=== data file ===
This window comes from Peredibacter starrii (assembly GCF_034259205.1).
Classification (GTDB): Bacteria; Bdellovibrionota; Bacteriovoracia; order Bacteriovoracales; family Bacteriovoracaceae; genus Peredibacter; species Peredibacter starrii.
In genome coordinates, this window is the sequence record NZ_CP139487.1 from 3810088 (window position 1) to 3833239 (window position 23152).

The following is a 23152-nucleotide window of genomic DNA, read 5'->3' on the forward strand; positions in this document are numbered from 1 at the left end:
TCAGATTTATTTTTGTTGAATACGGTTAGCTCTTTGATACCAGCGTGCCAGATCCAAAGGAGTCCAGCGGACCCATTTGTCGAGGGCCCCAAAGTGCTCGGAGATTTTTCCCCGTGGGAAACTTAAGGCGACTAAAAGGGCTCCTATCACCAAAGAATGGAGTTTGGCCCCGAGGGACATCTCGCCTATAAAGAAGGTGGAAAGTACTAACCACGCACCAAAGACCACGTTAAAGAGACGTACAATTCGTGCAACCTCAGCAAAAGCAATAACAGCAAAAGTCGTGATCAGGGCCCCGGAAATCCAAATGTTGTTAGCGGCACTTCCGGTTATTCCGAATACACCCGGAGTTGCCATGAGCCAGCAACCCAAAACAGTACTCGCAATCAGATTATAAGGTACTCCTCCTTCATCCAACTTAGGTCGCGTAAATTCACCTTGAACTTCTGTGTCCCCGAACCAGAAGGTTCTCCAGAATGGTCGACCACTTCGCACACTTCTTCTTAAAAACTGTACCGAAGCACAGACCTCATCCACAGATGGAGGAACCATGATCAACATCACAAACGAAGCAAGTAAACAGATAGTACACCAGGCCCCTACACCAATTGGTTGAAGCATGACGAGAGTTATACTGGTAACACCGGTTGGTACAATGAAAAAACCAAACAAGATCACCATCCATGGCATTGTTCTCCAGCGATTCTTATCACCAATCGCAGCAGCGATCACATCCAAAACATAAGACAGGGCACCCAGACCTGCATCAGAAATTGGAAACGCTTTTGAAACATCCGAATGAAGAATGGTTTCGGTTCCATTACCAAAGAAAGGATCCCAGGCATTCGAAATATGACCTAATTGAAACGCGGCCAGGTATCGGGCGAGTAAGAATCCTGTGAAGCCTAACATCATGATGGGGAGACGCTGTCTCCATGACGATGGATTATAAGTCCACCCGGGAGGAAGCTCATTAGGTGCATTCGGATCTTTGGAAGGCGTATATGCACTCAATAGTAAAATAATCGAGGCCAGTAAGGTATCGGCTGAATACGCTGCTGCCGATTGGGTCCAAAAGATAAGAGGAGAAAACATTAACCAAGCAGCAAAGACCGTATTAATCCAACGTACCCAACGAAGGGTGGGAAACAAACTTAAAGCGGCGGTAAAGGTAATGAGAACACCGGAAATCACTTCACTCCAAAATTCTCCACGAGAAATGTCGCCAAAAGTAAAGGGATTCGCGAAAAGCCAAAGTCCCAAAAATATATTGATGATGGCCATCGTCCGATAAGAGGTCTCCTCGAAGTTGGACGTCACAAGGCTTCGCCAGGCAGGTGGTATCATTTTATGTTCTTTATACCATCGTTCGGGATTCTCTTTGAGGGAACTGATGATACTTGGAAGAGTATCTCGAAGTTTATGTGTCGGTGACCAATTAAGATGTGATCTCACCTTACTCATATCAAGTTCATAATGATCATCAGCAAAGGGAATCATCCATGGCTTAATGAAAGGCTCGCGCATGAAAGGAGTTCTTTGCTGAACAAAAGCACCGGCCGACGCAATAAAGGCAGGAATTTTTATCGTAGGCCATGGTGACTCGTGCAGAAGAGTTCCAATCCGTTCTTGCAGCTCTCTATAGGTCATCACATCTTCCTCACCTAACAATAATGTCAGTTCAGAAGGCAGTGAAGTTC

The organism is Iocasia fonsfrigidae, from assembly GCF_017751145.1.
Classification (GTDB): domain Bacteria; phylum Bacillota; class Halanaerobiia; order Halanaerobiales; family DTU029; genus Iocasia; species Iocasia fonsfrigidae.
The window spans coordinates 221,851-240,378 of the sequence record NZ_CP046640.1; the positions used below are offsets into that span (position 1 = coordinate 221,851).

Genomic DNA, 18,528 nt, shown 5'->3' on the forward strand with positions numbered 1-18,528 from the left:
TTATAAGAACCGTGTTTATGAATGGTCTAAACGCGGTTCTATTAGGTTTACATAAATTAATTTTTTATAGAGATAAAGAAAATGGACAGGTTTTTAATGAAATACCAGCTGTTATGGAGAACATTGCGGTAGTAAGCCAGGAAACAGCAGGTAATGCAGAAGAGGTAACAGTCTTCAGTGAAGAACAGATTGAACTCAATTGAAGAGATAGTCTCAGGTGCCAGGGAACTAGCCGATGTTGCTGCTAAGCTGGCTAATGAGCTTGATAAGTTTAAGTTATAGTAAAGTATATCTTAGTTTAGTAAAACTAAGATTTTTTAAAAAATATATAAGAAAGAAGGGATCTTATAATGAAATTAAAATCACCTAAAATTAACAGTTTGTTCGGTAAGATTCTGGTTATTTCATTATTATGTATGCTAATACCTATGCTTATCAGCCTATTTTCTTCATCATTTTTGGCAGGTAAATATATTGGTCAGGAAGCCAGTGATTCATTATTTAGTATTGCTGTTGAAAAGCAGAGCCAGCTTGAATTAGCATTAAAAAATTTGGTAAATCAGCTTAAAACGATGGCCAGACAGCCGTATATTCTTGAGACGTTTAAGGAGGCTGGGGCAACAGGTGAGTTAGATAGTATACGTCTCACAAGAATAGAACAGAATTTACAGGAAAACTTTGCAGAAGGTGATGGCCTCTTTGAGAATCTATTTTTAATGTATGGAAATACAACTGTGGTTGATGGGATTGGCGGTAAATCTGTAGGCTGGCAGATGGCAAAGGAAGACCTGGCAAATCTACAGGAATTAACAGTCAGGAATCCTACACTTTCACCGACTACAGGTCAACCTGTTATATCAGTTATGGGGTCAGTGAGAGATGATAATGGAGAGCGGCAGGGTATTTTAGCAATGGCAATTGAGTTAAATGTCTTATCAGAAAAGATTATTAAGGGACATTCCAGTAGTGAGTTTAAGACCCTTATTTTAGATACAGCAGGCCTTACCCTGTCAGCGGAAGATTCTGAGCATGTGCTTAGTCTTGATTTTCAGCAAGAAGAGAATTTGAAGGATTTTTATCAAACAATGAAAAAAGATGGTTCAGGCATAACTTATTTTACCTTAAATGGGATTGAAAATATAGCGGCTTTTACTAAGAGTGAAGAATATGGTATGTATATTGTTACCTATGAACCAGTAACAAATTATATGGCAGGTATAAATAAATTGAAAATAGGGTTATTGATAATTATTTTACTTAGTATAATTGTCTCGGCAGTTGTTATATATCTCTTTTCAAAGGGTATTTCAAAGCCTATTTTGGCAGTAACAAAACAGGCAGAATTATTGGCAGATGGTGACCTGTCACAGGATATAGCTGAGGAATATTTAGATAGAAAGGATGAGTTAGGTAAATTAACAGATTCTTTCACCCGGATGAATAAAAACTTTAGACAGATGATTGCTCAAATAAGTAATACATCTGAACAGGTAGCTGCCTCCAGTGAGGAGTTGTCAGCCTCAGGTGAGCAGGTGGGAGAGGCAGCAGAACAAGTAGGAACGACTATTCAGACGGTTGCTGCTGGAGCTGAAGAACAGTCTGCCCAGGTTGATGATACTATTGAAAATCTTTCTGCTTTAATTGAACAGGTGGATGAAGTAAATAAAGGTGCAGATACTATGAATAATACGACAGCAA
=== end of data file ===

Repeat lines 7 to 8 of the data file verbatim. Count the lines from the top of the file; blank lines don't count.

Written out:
Classification (GTDB): domain Bacteria; phylum Bacillota; class Halanaerobiia; order Halanaerobiales; family DTU029; genus Iocasia; species Iocasia fonsfrigidae.
The window spans coordinates 221,851-240,378 of the sequence record NZ_CP046640.1; the positions used below are offsets into that span (position 1 = coordinate 221,851).